Certified Pre-Owned Programs vs. Extended Service Contracts

Jeff Youngs | Aug 08, 2012

There are two primary ways for used-vehicle dealers to provide peace of mind to their customers. The first is through a certified pre-owned (CPO) program backed by the auto manufacturer. The second is through an extended warranty or service contract backed by a third-party provider.

On the surface, it might seem as though actively choosing between one or the other doesn't really matter, as both provide a certain level of protection in the event that the used car requires repair shortly after purchase. However, there are differences between the two approaches.

For a used car to meet certified pre-owned vehicle requirements set by the original manufacturer, it must pass a rigorous inspection and meet specific reconditioning requirements that are designed to make the vehicle as close to new as possible.

In addition, these CPO vehicles typically offer an extension of the original vehicle warranty, which makes it easy to obtain repairs, if necessary, and frequently without needing to pay any kind of deductible. Plus, a CPO vehicle may even qualify for new-car finance rates, which are typically lower than the interest rates for used-car loans.

With an extended service or warranty contract, the used-vehicle buyer pays extra for the protection, which is typically provided by an independent third-party. Used cars sold with extended service or warranty contracts are not required to pass stringent inspection and reconditioning requirements, are not required to be in good condition with low miles, and may not have clean title histories. Check carefully to be sure the service contract provider has a good reputation and is on solid ground, financially.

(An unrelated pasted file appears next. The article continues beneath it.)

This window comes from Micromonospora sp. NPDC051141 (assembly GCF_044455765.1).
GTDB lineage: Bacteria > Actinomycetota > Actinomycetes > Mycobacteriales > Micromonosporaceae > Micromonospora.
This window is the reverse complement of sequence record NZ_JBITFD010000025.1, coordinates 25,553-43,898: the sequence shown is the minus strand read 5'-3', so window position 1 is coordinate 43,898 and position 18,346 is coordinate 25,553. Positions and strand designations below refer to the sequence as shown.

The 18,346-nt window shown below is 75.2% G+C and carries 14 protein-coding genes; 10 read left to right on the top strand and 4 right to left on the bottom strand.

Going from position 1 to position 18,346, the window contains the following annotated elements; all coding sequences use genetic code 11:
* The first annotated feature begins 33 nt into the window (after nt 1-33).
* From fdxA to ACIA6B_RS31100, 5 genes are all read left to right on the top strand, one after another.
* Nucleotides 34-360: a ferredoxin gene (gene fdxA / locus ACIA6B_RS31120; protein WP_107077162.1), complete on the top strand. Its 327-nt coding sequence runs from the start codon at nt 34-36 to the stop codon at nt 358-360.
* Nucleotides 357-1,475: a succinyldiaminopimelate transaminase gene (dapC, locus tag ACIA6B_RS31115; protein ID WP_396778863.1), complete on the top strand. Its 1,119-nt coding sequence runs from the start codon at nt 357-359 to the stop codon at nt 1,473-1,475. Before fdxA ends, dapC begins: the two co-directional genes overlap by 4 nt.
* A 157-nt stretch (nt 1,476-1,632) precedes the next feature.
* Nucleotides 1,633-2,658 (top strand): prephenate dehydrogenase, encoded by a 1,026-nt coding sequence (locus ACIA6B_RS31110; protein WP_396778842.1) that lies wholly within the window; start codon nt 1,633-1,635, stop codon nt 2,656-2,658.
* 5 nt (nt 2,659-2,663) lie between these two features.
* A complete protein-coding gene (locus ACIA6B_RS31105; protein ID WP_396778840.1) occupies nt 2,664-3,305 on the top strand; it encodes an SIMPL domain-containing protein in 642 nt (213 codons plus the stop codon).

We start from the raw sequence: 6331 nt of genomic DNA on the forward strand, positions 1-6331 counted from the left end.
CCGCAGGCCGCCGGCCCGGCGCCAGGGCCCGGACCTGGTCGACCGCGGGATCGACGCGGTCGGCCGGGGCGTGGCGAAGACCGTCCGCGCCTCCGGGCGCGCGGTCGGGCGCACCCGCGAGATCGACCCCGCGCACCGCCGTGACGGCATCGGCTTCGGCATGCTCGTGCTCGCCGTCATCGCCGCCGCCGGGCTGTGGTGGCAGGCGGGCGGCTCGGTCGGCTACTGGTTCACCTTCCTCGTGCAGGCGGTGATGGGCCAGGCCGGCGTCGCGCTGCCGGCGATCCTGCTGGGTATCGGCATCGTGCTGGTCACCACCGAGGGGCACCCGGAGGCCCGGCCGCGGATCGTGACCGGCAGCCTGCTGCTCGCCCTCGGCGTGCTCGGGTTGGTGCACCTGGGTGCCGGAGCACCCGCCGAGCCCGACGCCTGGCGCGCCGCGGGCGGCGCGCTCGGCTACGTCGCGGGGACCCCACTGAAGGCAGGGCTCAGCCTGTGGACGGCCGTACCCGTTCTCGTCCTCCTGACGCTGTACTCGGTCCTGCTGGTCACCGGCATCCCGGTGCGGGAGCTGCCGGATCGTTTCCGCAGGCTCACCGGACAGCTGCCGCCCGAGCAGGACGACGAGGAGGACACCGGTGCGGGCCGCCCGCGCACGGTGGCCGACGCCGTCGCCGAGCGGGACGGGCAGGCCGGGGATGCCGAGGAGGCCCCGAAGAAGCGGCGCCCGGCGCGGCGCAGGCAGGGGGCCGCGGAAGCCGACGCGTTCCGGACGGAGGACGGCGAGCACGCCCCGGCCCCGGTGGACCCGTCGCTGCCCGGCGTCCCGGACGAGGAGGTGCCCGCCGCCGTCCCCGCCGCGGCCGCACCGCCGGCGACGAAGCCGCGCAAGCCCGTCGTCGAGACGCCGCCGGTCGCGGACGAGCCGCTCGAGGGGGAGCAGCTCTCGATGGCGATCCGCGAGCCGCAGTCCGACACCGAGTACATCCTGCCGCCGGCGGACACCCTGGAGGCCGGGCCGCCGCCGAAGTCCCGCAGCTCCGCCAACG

Furthermore, extended service or warranty contracts typically require the vehicle owner to pay a deductible for each repaired component or for each repair visit, and may even require the vehicle owner to pay the repair bill in its entirety and submit paperwork for reimbursement.

When buying a used car and trying to decide whether to get a certified pre-owned vehicle backed by an auto manufacturer or a used car with an extended warranty or service contract, it is important to remember that any used car can be sold with the latter, whereas only selected vehicles--depending upon each manufacturer's standards--are able to meet CPO standards.

Beyond this issue of vehicle condition, however, CPO programs are generally easier to use, working like the vehicle's original warranty, whereas extended service and warranty contracts typically require the used car buyer to invest more into the game.

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